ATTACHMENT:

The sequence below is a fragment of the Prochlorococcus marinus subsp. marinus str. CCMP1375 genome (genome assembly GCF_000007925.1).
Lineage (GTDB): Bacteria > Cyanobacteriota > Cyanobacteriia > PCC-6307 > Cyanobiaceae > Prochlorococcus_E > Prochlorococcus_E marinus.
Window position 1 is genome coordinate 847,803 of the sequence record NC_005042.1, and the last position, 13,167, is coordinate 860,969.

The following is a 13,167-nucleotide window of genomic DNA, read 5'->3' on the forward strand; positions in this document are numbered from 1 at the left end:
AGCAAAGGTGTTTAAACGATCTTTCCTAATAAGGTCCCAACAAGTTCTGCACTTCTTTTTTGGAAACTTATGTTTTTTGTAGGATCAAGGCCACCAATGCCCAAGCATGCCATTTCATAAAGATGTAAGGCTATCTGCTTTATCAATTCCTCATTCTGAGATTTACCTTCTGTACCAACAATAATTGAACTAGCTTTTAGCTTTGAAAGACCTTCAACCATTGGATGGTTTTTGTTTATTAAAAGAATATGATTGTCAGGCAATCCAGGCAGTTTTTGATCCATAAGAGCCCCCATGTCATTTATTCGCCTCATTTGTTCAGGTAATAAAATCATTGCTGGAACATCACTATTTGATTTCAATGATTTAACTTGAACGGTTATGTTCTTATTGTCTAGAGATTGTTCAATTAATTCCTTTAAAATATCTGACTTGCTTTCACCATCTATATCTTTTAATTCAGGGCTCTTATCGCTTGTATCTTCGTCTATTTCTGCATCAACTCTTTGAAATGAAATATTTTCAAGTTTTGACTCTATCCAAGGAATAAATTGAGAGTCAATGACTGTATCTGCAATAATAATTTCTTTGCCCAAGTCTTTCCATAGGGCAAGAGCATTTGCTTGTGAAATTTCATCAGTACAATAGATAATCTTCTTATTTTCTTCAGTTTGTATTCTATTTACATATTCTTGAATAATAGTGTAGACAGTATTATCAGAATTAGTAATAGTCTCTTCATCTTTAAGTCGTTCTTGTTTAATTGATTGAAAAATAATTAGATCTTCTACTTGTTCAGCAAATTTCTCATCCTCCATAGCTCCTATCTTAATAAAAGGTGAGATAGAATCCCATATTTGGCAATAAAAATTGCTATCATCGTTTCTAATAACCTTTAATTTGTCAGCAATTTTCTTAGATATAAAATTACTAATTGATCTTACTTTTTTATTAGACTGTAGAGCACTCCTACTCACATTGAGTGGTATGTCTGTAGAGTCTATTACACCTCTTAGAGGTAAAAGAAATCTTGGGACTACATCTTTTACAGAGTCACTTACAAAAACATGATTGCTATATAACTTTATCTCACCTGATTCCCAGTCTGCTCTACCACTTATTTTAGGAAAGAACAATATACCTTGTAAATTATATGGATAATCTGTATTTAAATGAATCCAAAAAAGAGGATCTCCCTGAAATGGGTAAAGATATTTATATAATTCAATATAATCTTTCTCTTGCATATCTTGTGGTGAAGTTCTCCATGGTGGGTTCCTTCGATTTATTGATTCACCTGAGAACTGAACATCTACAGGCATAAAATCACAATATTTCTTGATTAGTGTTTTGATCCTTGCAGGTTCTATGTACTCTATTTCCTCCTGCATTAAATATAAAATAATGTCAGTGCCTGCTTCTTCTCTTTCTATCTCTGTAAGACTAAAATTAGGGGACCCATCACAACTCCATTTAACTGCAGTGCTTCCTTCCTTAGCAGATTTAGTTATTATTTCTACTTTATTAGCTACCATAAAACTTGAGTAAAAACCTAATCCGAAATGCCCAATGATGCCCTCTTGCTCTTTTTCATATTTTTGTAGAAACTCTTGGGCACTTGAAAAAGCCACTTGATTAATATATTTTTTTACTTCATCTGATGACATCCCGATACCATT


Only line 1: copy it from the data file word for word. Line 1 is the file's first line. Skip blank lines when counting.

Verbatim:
The sequence below is a fragment of the Prochlorococcus marinus subsp. marinus str. CCMP1375 genome (genome assembly GCF_000007925.1).